This lasted for about 45 minutes or so, then the voltmeter dropped down to 12.5-ish. Turned *off* everything I could (electronic ignition, electric fuel pump, M41 OD, it uses a bit more electricity than a stock PV would) and kept driving with an eye on the voltmeter. I got another 2, 2,5 hours or so before it was down to about 10 volts, to the outskirts of Nashville (about 300 miles from start). I pulled into a Wal Mart parking lot, parked at the top of a slope (just in case) and went inside and bought a cheap battery, about $60. FWIW I was also using a cute little 15 lb. Odyssey mini battery to begin with. Still another 300 miles to go so I didn't want to swap that battery in yet, so I just roll-started it and kept going. Refueled with motor running to avoid a crank. And out of curiosity more than anything I just kept on going.

The voltmeter kept on dropping, car kept running normally. 9, 8 , 7 volts. Still normal. 6 volts, still normal. Even the gas gauge was still acting normal. Then at a bit below 6 volts, the gas gauge went to zero. The car was still running fine though, but I decided to pull off on a rural exit in southern Illinois rather than finding the true lower limit and then changing the battery on the roadside. Pulled over, found a good parking spot, turned it off. Just for fun I tried to crank it, it was for too dead to even make the start click. Just nothing at all.

Swapped the batteries (had to remove my Odyssey mount and used a ratchet strap), started right up, and I drove the remaining hour or so into St. Louis. Battery was still showing 12.5 volts as I pulled into my driveway.
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Old 02-22-2021, 12:26 PM   #17
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Quote:
Originally Posted by 2manyturbos View Post
Considering that a group 27 battery on overage is rated at 75 AH and a typical fuel injection equipped car draws 35-50 amps without lights or accessories running, I doubt your alternator was totally dead. The math doesn’t add up.
I'm assuming the fuel pumps(K-jet copy) took 10-15A. Coils around 10A because it's just two coils firing at a time and low load/rpm. Injectors and ECU might be around 10A combined. That makes around 30-35A which is within the realm of possibility.

But you are right about the alternator. Didn't remember before that I did check the voltage with Tunerstudio while driving. Occasionally it would charge for a couple of miles and then stop again.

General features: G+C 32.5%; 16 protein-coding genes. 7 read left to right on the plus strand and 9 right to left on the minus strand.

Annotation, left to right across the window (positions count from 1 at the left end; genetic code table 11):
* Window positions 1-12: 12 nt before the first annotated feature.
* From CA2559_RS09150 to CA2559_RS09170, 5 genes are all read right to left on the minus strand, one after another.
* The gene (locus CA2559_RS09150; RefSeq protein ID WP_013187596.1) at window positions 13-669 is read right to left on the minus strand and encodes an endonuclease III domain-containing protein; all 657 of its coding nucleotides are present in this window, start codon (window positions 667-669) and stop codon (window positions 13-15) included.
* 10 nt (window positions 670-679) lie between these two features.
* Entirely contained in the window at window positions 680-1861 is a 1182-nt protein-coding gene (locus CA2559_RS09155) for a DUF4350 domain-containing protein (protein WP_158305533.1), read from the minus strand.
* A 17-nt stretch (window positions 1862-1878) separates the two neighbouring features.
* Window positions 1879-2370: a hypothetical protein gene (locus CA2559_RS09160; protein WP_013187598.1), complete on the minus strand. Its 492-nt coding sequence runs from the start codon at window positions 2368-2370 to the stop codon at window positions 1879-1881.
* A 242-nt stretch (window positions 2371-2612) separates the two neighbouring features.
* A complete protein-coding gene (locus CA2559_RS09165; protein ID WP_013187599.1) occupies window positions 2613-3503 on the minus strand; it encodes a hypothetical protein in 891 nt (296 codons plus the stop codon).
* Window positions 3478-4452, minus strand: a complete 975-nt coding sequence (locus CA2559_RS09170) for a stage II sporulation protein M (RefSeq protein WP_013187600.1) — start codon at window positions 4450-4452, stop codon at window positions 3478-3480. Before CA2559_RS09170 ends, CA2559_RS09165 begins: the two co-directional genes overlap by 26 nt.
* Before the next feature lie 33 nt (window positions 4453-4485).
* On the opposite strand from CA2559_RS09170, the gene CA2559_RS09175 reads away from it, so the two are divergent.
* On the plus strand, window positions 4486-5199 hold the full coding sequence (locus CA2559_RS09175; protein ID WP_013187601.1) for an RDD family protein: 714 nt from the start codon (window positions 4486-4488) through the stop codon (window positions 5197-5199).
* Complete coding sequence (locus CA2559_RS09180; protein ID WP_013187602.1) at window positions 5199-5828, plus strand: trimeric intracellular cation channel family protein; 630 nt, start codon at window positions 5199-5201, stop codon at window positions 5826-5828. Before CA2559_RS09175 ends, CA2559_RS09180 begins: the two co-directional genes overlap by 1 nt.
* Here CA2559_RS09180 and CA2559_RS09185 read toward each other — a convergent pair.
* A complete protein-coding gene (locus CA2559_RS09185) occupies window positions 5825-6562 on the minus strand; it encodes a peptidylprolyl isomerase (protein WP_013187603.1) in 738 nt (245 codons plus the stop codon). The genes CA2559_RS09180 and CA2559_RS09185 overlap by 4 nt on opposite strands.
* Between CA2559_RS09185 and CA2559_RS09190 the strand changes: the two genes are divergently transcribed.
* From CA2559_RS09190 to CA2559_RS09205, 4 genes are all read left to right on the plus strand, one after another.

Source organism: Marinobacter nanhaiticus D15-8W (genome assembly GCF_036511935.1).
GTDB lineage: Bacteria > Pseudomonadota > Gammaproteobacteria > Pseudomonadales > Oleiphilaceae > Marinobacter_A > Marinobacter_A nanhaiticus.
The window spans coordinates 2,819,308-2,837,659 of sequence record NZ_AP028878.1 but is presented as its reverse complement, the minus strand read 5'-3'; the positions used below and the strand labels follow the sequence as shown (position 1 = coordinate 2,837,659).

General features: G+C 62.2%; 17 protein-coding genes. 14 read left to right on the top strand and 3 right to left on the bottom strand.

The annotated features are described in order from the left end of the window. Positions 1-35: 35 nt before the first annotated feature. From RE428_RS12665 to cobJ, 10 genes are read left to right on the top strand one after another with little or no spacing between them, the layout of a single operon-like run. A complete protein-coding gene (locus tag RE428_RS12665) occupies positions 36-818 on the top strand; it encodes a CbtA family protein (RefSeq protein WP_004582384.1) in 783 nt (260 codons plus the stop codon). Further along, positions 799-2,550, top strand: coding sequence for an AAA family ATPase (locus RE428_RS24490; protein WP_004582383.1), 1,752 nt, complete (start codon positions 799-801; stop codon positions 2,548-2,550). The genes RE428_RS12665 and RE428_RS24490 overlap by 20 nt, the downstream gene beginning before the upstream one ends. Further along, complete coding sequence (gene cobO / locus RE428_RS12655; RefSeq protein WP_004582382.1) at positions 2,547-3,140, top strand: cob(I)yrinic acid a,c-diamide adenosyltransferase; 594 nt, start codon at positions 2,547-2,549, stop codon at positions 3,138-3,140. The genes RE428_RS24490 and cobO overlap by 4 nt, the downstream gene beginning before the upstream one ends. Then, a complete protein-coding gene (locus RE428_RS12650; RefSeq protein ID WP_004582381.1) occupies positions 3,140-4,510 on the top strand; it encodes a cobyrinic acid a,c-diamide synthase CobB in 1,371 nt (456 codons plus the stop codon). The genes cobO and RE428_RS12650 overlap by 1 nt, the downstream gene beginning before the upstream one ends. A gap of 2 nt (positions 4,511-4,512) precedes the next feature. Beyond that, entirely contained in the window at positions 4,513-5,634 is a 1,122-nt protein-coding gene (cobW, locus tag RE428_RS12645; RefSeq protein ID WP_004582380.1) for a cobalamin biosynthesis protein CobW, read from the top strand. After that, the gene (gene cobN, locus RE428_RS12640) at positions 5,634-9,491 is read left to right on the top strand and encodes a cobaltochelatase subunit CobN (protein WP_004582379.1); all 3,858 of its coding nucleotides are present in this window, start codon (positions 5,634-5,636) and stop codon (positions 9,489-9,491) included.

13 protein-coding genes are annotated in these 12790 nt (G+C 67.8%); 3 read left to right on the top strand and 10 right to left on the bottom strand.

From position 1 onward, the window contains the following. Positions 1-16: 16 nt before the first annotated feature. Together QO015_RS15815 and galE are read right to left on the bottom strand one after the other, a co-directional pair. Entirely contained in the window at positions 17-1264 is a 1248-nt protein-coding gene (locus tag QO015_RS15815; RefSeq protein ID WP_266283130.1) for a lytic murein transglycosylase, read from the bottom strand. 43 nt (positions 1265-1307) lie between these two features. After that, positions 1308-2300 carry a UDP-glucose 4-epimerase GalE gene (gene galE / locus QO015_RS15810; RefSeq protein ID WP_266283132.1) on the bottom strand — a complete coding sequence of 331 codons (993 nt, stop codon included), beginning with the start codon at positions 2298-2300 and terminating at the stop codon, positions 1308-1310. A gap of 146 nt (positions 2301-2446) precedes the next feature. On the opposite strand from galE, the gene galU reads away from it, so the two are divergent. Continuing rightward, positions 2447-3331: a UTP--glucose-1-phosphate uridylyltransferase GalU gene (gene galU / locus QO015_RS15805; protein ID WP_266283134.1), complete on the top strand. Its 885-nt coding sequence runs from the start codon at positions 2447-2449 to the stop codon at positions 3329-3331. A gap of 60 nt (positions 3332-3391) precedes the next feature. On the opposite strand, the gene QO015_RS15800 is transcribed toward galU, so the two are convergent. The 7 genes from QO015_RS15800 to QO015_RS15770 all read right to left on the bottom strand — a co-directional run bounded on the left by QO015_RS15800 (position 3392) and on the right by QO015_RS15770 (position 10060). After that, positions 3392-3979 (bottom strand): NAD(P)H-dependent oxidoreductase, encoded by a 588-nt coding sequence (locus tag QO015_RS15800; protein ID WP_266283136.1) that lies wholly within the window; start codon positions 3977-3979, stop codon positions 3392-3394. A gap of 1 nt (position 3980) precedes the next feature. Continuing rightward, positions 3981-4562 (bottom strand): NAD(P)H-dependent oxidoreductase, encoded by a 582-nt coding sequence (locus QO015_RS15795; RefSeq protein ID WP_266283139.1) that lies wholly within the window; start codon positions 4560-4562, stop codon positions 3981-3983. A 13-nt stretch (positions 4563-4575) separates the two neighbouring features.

When the previous time alternator died I kept constantly track of the voltage and it'll still cruise with 8.8-8.9V but any lower and it's dead. Took a while to get that low too. Not the first or last one to not trigger the light.

Last edited by Lankku; 02-22-2021 at 01:06 PM..
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Old 02-22-2021, 01:06 PM   #18
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...Coils around 5A because it's just two coils firing at a time and low load/rpm...
Duty cycle has to be considered.

Example: 115 Coil will draw around 16 amps with 3 ms dwell time.

"So, let's do the math on 3ms/16 amps. The average current when charging is 1/2 of the 16 amps, or 8 amps. Let's say you ran this coil on a 12,000 RPM 4-cycle engine (ie, so the coil fires 6000 times per minute, or 100 times per second) -- that is 10 ms per firing. So 3ms/10ms = 30% duty cycle of charging.

30% of the 8A average, is 2.4A, well within the capability of a 20 AWG wire. Multiply this times the number of coils to figure the current requirement for a feed wire that is spliced to to all the coils.

If you don't run 12,000 RPM, then this number would be proportionally smaller. If you only charged the coils at 2ms/10A, then the number would be 33% less."
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Old 02-22-2021, 01:17 PM   #19
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Originally Posted by 2manyturbos View Post
If it isn't charging at all you will be lucky to make it 10 miles. The computers quit working correctly when the voltage drops below 12 volts. The fuel pumps draw quite a bit of power.